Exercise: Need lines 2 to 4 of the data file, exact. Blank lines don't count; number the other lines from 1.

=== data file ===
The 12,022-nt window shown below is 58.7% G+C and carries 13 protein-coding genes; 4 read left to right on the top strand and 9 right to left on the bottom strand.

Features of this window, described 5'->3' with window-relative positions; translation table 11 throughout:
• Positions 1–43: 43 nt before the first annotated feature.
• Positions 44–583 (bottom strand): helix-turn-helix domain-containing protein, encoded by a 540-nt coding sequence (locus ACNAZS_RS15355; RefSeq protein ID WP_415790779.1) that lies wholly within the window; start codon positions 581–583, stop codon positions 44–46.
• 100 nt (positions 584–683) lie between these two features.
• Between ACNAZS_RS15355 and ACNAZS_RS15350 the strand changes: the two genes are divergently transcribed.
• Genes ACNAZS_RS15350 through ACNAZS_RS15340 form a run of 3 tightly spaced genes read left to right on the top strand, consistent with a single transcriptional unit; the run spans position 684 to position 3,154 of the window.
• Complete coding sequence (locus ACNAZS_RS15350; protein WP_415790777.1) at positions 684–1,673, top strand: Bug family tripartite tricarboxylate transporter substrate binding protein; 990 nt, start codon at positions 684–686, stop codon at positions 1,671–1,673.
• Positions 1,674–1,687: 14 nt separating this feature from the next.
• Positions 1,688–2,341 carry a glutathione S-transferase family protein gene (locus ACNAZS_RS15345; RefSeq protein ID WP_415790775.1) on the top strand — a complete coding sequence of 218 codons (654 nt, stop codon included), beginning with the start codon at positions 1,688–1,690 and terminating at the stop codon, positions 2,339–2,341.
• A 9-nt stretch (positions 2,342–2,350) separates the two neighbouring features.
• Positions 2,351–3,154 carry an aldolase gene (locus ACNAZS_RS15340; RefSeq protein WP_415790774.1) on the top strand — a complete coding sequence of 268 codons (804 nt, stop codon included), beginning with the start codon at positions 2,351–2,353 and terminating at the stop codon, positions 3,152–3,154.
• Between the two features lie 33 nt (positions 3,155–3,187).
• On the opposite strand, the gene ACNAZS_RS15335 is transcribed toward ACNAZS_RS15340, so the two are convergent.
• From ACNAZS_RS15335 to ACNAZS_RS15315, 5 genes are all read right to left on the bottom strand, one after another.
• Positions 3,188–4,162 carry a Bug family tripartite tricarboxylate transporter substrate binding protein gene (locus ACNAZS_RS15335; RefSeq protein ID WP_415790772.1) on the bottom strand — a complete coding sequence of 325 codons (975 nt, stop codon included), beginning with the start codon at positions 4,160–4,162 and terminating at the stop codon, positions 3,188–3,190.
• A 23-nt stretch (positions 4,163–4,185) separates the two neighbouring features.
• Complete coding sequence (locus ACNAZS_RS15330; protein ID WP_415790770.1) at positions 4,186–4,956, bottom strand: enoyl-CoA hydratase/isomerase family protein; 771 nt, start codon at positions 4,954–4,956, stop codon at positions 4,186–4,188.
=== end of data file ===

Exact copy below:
Features of this window, described 5'->3' with window-relative positions; translation table 11 throughout:
• Positions 1–43: 43 nt before the first annotated feature.
• Positions 44–583 (bottom strand): helix-turn-helix domain-containing protein, encoded by a 540-nt coding sequence (locus ACNAZS_RS15355; RefSeq protein ID WP_415790779.1) that lies wholly within the window; start codon positions 581–583, stop codon positions 44–46.